I am an insulin-dependent diabetic for the last 7 years. I have been using a conventional treatment of two injections: one in the morning (40 units) and one before dinner (28 units) of mixture insulin (70/30).
During the first 4 years my glycemic control was excelent (average HbA1c: 6.5%), but in the last 3 years I began having some problems (the average is about 7.6%). While wondering the cause of this problem, I realized that it happened when I started consuming more alcohol than before. In the begining, alcohol provoked mild hypoglycemias, which I prevented by eating before alcohol consumption (2 or 3 beers - I am not a heavy drinker). But in the last year, when I drink beer or wine, I have mild hypoglycemias in the next 2 hours, and hyperglycemias and insulin resistance for the next 2 days! I even started having the dawn fenomenon much more frequently than before.
I also realized that when I eat a lot in one day, I develop insulin resistance and dawn fenomenon for the following week, unless I exercise vigorously (3-4 joggs/week) or reduce insulin dosage and food intake for one or two days.
I believe that these alterations in my metabolism are somehow related with the amount of energy reserves in my body (fat and glycogen). When I drink or eat a lot, these reserves increase to the point that gluconeogenesis becomes uncontroled and the insulin I take is unable to inhibit it.
1. Is my theory correct?
2. Why did these metabolic changes occured in the last 3 years?
3. How can I prevent this? Augment insulin dosage?
Nice to hear your voice again. As you know we're volunteers here, so be sure to review your results and our suggestions to your endocrinologist. My "answer" won't directly answer your 3 specific questions, because I am not qualified to do so. I hope the information I provide is useful to you, nonetheless.
Just with the simple aging process, our metabolism changes - whether one has diabetes or not, so it is not unusual that our response to foods changes over time. As you know, our responses to different types of food can explain sustained higher blood sugars, too. For example, a stronger, fuller bodied beer will have a more potent impact than a lighter beer with fewer carbs and less alcohol.
The foods we choose to eat with alcohol can impact our blood sugar -- foods with high fat & carbo typically result in a sustained blood sugar rise that's longer and higher than the same amount of carbo without the fat.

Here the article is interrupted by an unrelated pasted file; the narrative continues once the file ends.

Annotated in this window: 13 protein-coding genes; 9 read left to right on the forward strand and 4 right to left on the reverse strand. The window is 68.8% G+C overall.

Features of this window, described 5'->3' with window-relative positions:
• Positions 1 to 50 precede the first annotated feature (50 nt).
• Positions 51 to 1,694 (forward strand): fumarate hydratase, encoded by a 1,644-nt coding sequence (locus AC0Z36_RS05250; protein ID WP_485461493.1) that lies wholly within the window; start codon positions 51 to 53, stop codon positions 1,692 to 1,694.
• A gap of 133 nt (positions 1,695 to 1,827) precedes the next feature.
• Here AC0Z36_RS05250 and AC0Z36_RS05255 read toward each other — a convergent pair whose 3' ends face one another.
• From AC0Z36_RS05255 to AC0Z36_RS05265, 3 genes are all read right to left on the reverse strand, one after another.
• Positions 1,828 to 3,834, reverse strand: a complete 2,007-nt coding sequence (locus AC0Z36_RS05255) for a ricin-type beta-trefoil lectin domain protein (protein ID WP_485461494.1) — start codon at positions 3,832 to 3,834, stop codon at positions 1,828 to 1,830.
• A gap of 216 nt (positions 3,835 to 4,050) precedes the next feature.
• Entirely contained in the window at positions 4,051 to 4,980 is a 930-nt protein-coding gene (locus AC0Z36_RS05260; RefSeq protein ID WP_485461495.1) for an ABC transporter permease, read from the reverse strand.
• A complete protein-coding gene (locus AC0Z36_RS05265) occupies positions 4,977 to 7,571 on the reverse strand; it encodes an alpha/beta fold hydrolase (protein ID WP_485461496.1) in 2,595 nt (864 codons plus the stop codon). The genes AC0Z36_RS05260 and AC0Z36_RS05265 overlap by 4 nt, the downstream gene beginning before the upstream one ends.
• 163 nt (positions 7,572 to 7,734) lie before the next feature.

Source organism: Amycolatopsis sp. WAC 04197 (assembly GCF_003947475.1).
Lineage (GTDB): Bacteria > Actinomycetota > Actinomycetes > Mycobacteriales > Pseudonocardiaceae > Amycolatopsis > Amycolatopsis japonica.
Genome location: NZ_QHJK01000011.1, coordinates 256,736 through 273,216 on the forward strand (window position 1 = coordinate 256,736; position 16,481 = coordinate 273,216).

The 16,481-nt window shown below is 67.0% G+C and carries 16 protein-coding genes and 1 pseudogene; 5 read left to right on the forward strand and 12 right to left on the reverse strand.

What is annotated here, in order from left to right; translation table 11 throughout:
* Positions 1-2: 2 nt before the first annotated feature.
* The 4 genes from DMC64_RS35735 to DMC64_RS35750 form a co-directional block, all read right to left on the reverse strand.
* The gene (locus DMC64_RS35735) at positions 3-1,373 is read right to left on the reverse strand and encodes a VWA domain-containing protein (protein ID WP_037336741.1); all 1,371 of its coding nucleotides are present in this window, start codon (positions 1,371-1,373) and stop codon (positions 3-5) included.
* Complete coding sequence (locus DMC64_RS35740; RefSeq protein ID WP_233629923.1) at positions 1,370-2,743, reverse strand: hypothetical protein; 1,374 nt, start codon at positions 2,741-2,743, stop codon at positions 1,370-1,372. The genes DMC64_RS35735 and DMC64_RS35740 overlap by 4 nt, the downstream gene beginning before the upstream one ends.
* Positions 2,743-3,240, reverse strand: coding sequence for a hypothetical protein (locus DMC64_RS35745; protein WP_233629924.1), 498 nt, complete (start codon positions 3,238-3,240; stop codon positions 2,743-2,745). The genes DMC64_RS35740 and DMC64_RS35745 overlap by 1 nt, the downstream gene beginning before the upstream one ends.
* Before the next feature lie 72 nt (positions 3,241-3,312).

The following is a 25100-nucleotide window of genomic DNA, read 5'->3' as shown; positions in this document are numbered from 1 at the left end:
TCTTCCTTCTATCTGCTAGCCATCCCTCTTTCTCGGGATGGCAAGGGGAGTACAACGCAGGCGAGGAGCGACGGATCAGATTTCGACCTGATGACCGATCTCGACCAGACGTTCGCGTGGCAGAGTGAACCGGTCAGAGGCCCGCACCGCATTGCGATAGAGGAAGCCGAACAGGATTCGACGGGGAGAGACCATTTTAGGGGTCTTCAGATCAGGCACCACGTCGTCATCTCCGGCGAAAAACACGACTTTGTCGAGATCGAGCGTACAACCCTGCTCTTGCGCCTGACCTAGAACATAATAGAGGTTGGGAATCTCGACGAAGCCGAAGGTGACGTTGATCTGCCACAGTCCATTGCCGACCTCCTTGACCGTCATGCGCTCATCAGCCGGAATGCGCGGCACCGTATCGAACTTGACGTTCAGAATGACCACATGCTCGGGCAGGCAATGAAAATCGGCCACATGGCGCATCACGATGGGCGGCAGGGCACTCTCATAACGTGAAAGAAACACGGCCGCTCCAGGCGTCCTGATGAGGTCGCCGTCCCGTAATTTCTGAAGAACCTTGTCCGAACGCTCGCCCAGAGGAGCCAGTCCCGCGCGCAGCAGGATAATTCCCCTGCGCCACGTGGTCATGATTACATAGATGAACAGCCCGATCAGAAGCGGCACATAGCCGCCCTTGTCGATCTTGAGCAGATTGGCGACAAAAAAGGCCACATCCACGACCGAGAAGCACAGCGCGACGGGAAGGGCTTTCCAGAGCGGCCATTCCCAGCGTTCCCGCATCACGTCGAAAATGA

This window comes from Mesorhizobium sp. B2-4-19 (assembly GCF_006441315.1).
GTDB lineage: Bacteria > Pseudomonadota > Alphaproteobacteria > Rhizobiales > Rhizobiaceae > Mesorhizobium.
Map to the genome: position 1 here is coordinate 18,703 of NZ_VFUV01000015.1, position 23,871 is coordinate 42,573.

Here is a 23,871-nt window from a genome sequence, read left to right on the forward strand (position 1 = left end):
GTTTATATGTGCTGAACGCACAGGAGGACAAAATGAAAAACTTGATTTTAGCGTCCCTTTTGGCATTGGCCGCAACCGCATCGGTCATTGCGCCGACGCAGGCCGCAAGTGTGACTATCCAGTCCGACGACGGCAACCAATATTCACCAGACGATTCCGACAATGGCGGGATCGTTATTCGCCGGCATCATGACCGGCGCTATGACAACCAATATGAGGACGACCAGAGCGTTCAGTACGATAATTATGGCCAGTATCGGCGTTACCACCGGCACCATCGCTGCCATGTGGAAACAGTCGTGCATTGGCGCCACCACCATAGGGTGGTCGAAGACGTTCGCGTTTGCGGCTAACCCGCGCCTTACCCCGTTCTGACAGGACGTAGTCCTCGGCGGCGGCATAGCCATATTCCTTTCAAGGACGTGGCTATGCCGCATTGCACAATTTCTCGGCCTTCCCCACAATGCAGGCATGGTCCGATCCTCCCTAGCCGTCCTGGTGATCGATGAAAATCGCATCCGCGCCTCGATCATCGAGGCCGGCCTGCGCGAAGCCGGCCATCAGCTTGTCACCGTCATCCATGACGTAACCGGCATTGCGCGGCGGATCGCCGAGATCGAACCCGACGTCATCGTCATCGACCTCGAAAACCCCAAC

If you have gained weight in recent years (alcohol has "empty" calories -- they are stored but give us no nutritional value), that alone could explain increased insulin resistance.
You might consider a personal experiment to avoid all alcohol for a week while you keep your other activities and foods constant. That way you might be able to isolate alcohol-related effects from those related to other aspects of your lifestyle.
While I've been a light drinker (perhaps 1-2 drinks every 7-10 days) I have found that I am more sluggish the morning if I have one drink with dinner or in the evening. Feeling sluggish in the morning was new for me and so I tried the personal experiment I suggested to you. I haven't tried to figure out the physiology and yet the pattern was so clear, I drink even less now so that I can enjoy each day.
LRS has given you some good suggestions. I, too, would suggest that you look carefully at whether you have gained any weight in the past few years. Fat cells are more insulin-resistant than muscle cells, and any increase in body fat would explain insulin resistance. As for the high glucose levels the day or two after you drink, you might want to look closely at the fat content of the foods you eat before you drink. If they contain lots of fats, your body may not be digesting them fully until long after foods normally digest. I find that when I eat foods high in fat, such as pizza or french fries, my glucose will drop low at first because those foods are not digesting yet when my quick-acting insulin is peaking. Later on, I tend to find my glucose levels rising as those fatty foods digest. If you drink and nibble, I might suggest that you test more often, say, every 2 hours, and adjust both insulin and/or food as needed to avoid having glucose levels staying high or low for very long. That will help you lower your a1c numbers.
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